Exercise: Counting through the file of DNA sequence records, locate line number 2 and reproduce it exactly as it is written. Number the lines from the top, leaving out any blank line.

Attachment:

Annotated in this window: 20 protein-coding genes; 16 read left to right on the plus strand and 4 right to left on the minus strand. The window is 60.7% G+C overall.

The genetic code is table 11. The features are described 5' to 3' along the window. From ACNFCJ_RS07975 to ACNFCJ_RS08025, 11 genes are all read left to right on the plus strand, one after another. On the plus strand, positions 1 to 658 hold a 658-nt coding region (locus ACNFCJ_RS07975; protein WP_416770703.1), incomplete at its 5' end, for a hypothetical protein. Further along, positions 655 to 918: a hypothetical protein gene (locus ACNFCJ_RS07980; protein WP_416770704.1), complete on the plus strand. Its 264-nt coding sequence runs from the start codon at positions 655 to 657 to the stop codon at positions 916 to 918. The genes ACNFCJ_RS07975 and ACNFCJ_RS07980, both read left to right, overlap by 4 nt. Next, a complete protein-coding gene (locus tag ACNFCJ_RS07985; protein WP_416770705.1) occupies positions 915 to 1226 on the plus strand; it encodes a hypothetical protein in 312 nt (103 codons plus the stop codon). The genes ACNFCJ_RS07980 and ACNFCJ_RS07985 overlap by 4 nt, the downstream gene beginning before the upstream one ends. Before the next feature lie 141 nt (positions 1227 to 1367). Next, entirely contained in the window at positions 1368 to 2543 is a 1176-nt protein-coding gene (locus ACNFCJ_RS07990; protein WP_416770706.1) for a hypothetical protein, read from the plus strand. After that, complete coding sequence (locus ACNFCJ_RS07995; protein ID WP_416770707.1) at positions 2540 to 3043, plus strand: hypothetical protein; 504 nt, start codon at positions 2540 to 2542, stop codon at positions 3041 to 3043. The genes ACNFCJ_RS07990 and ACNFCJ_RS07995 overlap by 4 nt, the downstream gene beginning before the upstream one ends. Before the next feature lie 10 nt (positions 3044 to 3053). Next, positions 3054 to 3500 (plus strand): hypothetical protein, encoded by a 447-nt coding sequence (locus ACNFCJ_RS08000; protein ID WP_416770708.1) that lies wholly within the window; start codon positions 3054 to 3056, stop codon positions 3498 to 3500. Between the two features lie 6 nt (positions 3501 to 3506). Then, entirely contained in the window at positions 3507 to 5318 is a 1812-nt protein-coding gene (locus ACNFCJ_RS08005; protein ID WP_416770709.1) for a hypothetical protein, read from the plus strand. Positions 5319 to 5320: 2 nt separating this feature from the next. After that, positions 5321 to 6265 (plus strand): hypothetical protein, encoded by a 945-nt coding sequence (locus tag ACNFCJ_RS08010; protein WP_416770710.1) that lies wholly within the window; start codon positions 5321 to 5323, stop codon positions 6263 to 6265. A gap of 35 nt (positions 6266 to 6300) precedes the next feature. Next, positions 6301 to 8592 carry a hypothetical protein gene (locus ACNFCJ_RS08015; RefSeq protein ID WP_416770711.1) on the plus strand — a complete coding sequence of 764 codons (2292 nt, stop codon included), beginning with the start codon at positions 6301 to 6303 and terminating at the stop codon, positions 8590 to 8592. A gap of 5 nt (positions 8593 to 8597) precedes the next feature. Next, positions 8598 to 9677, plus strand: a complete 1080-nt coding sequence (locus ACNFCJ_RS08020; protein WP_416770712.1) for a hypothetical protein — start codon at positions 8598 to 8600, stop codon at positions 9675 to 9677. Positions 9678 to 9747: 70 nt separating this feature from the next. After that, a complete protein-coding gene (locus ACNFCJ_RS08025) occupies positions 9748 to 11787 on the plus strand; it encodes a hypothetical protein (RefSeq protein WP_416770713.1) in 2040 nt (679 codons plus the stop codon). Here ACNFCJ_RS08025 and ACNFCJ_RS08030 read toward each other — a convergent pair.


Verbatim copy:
The genetic code is table 11. The features are described 5' to 3' along the window. From ACNFCJ_RS07975 to ACNFCJ_RS08025, 11 genes are all read left to right on the plus strand, one after another. On the plus strand, positions 1 to 658 hold a 658-nt coding region (locus ACNFCJ_RS07975; protein WP_416770703.1), incomplete at its 5' end, for a hypothetical protein. Further along, positions 655 to 918: a hypothetical protein gene (locus ACNFCJ_RS07980; protein WP_416770704.1), complete on the plus strand. Its 264-nt coding sequence runs from the start codon at positions 655 to 657 to the stop codon at positions 916 to 918. The genes ACNFCJ_RS07975 and ACNFCJ_RS07980, both read left to right, overlap by 4 nt. Next, a complete protein-coding gene (locus tag ACNFCJ_RS07985; protein WP_416770705.1) occupies positions 915 to 1226 on the plus strand; it encodes a hypothetical protein in 312 nt (103 codons plus the stop codon). The genes ACNFCJ_RS07980 and ACNFCJ_RS07985 overlap by 4 nt, the downstream gene beginning before the upstream one ends. Before the next feature lie 141 nt (positions 1227 to 1367). Next, entirely contained in the window at positions 1368 to 2543 is a 1176-nt protein-coding gene (locus ACNFCJ_RS07990; protein WP_416770706.1) for a hypothetical protein, read from the plus strand. After that, complete coding sequence (locus ACNFCJ_RS07995; protein ID WP_416770707.1) at positions 2540 to 3043, plus strand: hypothetical protein; 504 nt, start codon at positions 2540 to 2542, stop codon at positions 3041 to 3043. The genes ACNFCJ_RS07990 and ACNFCJ_RS07995 overlap by 4 nt, the downstream gene beginning before the upstream one ends. Before the next feature lie 10 nt (positions 3044 to 3053). Next, positions 3054 to 3500 (plus strand): hypothetical protein, encoded by a 447-nt coding sequence (locus ACNFCJ_RS08000; protein ID WP_416770708.1) that lies wholly within the window; start codon positions 3054 to 3056, stop codon positions 3498 to 3500. Between the two features lie 6 nt (positions 3501 to 3506). Then, entirely contained in the window at positions 3507 to 5318 is a 1812-nt protein-coding gene (locus ACNFCJ_RS08005; protein ID WP_416770709.1) for a hypothetical protein, read from the plus strand. Positions 5319 to 5320: 2 nt separating this feature from the next. After that, positions 5321 to 6265 (plus strand): hypothetical protein, encoded by a 945-nt coding sequence (locus tag ACNFCJ_RS08010; protein WP_416770710.1) that lies wholly within the window; start codon positions 5321 to 5323, stop codon positions 6263 to 6265. A gap of 35 nt (positions 6266 to 6300) precedes the next feature. Next, positions 6301 to 8592 carry a hypothetical protein gene (locus ACNFCJ_RS08015; RefSeq protein ID WP_416770711.1) on the plus strand — a complete coding sequence of 764 codons (2292 nt, stop codon included), beginning with the start codon at positions 6301 to 6303 and terminating at the stop codon, positions 8590 to 8592. A gap of 5 nt (positions 8593 to 8597) precedes the next feature. Next, positions 8598 to 9677, plus strand: a complete 1080-nt coding sequence (locus ACNFCJ_RS08020; protein WP_416770712.1) for a hypothetical protein — start codon at positions 8598 to 8600, stop codon at positions 9675 to 9677. Positions 9678 to 9747: 70 nt separating this feature from the next. After that, a complete protein-coding gene (locus ACNFCJ_RS08025) occupies positions 9748 to 11787 on the plus strand; it encodes a hypothetical protein (RefSeq protein WP_416770713.1) in 2040 nt (679 codons plus the stop codon). Here ACNFCJ_RS08025 and ACNFCJ_RS08030 read toward each other — a convergent pair.